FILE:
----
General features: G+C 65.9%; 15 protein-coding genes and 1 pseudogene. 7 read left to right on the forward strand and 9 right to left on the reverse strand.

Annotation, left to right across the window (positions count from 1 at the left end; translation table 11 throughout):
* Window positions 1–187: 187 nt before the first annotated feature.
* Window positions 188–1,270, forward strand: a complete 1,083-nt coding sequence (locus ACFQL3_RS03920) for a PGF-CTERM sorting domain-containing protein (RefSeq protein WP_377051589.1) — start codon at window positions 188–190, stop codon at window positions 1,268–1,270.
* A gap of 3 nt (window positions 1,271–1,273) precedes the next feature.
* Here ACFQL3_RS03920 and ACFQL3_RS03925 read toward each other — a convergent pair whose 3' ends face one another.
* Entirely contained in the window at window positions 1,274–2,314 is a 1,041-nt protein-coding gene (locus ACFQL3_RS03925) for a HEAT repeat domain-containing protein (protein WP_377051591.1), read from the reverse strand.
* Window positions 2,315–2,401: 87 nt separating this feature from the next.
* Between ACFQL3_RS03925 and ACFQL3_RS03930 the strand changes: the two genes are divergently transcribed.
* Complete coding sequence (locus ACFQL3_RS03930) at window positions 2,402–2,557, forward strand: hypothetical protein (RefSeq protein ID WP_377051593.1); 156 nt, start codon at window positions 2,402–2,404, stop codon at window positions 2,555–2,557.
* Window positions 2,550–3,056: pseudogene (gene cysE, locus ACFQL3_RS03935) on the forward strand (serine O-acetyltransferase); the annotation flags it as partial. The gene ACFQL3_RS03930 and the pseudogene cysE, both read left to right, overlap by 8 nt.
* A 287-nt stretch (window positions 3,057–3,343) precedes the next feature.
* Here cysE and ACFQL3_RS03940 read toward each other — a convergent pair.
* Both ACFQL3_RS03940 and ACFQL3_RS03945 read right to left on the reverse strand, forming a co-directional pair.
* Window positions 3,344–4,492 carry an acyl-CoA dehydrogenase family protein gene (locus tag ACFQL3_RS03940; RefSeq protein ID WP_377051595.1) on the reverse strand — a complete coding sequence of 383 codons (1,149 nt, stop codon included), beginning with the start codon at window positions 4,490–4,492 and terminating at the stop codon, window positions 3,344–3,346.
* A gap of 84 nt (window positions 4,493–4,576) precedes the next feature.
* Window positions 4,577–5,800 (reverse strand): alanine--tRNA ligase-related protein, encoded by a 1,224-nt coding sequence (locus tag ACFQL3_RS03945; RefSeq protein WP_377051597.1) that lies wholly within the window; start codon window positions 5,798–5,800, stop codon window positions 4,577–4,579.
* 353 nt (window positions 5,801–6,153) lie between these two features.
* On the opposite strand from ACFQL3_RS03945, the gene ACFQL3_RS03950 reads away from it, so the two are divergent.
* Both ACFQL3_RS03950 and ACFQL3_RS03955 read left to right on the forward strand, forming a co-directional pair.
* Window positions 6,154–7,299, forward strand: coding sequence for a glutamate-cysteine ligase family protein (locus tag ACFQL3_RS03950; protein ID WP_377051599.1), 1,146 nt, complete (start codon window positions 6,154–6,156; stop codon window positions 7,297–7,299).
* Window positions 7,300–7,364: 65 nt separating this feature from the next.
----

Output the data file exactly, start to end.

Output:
General features: G+C 65.9%; 15 protein-coding genes and 1 pseudogene. 7 read left to right on the forward strand and 9 right to left on the reverse strand.

Annotation, left to right across the window (positions count from 1 at the left end; translation table 11 throughout):
* Window positions 1–187: 187 nt before the first annotated feature.
* Window positions 188–1,270, forward strand: a complete 1,083-nt coding sequence (locus ACFQL3_RS03920) for a PGF-CTERM sorting domain-containing protein (RefSeq protein WP_377051589.1) — start codon at window positions 188–190, stop codon at window positions 1,268–1,270.
* A gap of 3 nt (window positions 1,271–1,273) precedes the next feature.
* Here ACFQL3_RS03920 and ACFQL3_RS03925 read toward each other — a convergent pair whose 3' ends face one another.
* Entirely contained in the window at window positions 1,274–2,314 is a 1,041-nt protein-coding gene (locus ACFQL3_RS03925) for a HEAT repeat domain-containing protein (protein WP_377051591.1), read from the reverse strand.
* Window positions 2,315–2,401: 87 nt separating this feature from the next.
* Between ACFQL3_RS03925 and ACFQL3_RS03930 the strand changes: the two genes are divergently transcribed.
* Complete coding sequence (locus ACFQL3_RS03930) at window positions 2,402–2,557, forward strand: hypothetical protein (RefSeq protein ID WP_377051593.1); 156 nt, start codon at window positions 2,402–2,404, stop codon at window positions 2,555–2,557.
* Window positions 2,550–3,056: pseudogene (gene cysE, locus ACFQL3_RS03935) on the forward strand (serine O-acetyltransferase); the annotation flags it as partial. The gene ACFQL3_RS03930 and the pseudogene cysE, both read left to right, overlap by 8 nt.
* A 287-nt stretch (window positions 3,057–3,343) precedes the next feature.
* Here cysE and ACFQL3_RS03940 read toward each other — a convergent pair.
* Both ACFQL3_RS03940 and ACFQL3_RS03945 read right to left on the reverse strand, forming a co-directional pair.
* Window positions 3,344–4,492 carry an acyl-CoA dehydrogenase family protein gene (locus tag ACFQL3_RS03940; RefSeq protein ID WP_377051595.1) on the reverse strand — a complete coding sequence of 383 codons (1,149 nt, stop codon included), beginning with the start codon at window positions 4,490–4,492 and terminating at the stop codon, window positions 3,344–3,346.
* A gap of 84 nt (window positions 4,493–4,576) precedes the next feature.
* Window positions 4,577–5,800 (reverse strand): alanine--tRNA ligase-related protein, encoded by a 1,224-nt coding sequence (locus tag ACFQL3_RS03945; RefSeq protein WP_377051597.1) that lies wholly within the window; start codon window positions 5,798–5,800, stop codon window positions 4,577–4,579.
* 353 nt (window positions 5,801–6,153) lie between these two features.
* On the opposite strand from ACFQL3_RS03945, the gene ACFQL3_RS03950 reads away from it, so the two are divergent.
* Both ACFQL3_RS03950 and ACFQL3_RS03955 read left to right on the forward strand, forming a co-directional pair.
* Window positions 6,154–7,299, forward strand: coding sequence for a glutamate-cysteine ligase family protein (locus tag ACFQL3_RS03950; protein ID WP_377051599.1), 1,146 nt, complete (start codon window positions 6,154–6,156; stop codon window positions 7,297–7,299).
* Window positions 7,300–7,364: 65 nt separating this feature from the next.